But the next day, the phone rang. It was Mrs. Demure. She had many questions. Why couldn’t she groom his hind legs without him kicking at her. Did he always bellow like that in the early morning? Her old quarter horse seemed to be afraid of Larson. Would Larson kick her horse? Should she feed Larson grain? Larson didn’t like to be put in a stall at night -- he bellowed most of the night and kept her husband awake. The questions kept coming. And coming. The next week I decided it was time to make a trip to Mrs. Demure’s little farm to help her out. I arrived and she was all in a flutter. She said she didn’t realize that donkey’s could be so difficult. I poo-pooed her and said, ”Oh Larson is just a big baby. You two are just getting to know eachother!“ but I knew in my heart that things were not going well. Her husband already hated Larson -- ”Mr. Demure likes horses“, Mrs. Demure assured me, ”but he doesn’t like Larson. Larson turns his tail to Mr. Demure every time he goes near him.“ Hmmm, I thought, this could be a deal breaker. But I was patient and kind. I answered her daily emails. I talked to her on the phone. I thought to myself, just get her to the 30 day mark and he’s all hers. But day 31 came with a 6:30 am call. ”Larson kicked with both hind feet at Mr. Demure this morning. I’m afraid we can’t keep him.“

”But Mrs. Demure, its been 31 days. And I have no where to keep him now.“

”I’m sorry, but you will have to take him back.“

”Okay, but I have to find him another home. And I can’t give you your money back, as its been 31 days and I have spent all sorts of time trying to make this work for you. If you will put an ad in the Ag paper, I will see what I can do from my end.“ I remembered a man who had called two days after I had sold Larson to Mrs. Demure. He had a flock of sheep up in northern North Carolina that he wanted a burro to guard from coyote and wild dogs. I didn’t get his telephone number, like a complete idiot. I didn’t know what to do. Mrs. Demure wanted Larson gone by the time Mr. Demure got home from work, but I told her that wasn’t possible, she was going to have to bear with me. She was in tears.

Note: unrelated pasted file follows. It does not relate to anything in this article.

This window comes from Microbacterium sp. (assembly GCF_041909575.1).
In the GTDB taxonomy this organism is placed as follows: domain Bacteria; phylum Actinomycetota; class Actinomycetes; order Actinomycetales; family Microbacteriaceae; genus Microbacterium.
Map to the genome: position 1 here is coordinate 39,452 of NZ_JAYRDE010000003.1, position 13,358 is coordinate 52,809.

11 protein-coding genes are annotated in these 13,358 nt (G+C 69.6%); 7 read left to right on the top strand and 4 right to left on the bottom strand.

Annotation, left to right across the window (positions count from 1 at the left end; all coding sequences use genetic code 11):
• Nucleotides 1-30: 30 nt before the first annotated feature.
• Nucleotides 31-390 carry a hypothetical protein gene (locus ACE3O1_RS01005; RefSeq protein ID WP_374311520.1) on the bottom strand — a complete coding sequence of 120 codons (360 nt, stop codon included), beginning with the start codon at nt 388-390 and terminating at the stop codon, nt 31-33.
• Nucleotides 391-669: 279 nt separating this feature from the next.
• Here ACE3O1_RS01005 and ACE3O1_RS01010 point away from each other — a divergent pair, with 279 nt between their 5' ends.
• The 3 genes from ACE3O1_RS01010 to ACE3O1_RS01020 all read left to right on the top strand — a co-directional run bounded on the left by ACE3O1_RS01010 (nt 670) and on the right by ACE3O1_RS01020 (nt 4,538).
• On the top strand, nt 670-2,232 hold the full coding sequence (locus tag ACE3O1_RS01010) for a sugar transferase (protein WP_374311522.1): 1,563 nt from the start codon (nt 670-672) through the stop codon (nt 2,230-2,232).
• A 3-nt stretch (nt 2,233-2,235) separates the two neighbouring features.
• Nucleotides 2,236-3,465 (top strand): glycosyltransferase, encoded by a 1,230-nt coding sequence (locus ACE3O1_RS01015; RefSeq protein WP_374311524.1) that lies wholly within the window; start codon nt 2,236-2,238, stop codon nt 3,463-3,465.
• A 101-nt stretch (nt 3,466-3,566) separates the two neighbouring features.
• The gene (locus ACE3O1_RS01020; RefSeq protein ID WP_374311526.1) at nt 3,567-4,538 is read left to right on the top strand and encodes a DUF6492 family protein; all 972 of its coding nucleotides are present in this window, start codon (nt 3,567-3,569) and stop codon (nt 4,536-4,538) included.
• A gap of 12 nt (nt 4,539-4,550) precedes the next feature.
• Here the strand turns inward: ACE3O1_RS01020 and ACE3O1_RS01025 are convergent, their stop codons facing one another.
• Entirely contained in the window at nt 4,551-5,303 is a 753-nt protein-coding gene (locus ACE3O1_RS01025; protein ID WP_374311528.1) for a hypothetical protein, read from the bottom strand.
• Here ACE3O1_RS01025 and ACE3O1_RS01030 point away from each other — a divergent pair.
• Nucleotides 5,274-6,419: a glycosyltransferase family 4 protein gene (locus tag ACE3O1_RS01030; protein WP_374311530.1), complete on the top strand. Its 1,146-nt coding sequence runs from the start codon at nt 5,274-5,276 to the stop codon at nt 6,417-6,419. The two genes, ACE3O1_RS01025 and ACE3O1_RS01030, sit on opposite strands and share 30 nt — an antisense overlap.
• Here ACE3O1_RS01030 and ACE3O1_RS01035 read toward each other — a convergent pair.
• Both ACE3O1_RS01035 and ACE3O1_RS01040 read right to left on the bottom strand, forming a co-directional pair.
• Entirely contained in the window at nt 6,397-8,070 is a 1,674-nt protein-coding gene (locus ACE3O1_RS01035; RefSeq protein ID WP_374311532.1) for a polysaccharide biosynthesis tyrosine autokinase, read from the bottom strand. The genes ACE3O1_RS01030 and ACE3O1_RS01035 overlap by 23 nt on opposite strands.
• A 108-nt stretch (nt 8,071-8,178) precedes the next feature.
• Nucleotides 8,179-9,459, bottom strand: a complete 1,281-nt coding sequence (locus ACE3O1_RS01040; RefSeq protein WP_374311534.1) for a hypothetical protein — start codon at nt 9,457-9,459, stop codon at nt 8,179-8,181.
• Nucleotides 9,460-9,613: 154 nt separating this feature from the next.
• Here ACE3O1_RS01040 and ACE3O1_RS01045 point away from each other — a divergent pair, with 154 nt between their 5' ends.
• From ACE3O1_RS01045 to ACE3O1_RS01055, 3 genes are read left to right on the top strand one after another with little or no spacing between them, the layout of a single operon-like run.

That day I went on a long trail ride with my new friends Sara and Elizabeth. Joe had all but forgotten Larson as he now lived with big foxhunting horses, dark bay fellows who kept him up late at night drinking bourbon by the fire and recounting their years of running with hounds. Sara said she wasn’t surprised that things hadn’t worked out with Mrs. Demure. And then Elizabeth, dear Elizabeth piped up. ”You know, I can’t promise anything but my sister Catherine and her husband Nelson have a 300-acre farm up in Snow Hill, Virginia. Catherine has a little riding school up there you know an Nelson has beef cattle, a big herd he manages for beef. Nelson’s been having trouble with the neighbor’s dogs running the calves and coyote have been a problem too. Do you think Larson would like to live with the cows? Has he ever lived with cattle?“ I didn’t know the answer, but I didn’t see why he couldn’t try and besides, I was desperate to get him out of Mrs. Demure’s hands. Elizabeth said she’d give her sister a call that night, but she emphasized she couldn’t promise that they would take Larson on.

The next morning my phone rang. It was Catherine and she said her husband Nelson was very excited at the prospect of having a ”guard donkey“. I was unfamiliar with this concept until the man with the flock of sheep had called me a few weeks earlier. Sure, I knew that burros were very territorial, but I didn’t realize that cattleman and sheep herders around the country were now utilizing burros to guard their herds instead of border collies and cattle dogs. Burros were a more practical choice in that they could live with the herd 24-7 and their size meant that they could take on groups of coyote and wild dogs, whereas herding dogs were vulnerable to packs, and the herding dogs wanted to sleep in the house at night with the herdsman. So the deal was struck. I told Catherine I would give Larson to them along with the $200 that Mrs. Demure had paid me for him 32 days ago. I wanted them to put the money toward his first vet and farrier bills. I called Sara right away and said, ”Let’s go get Larson!“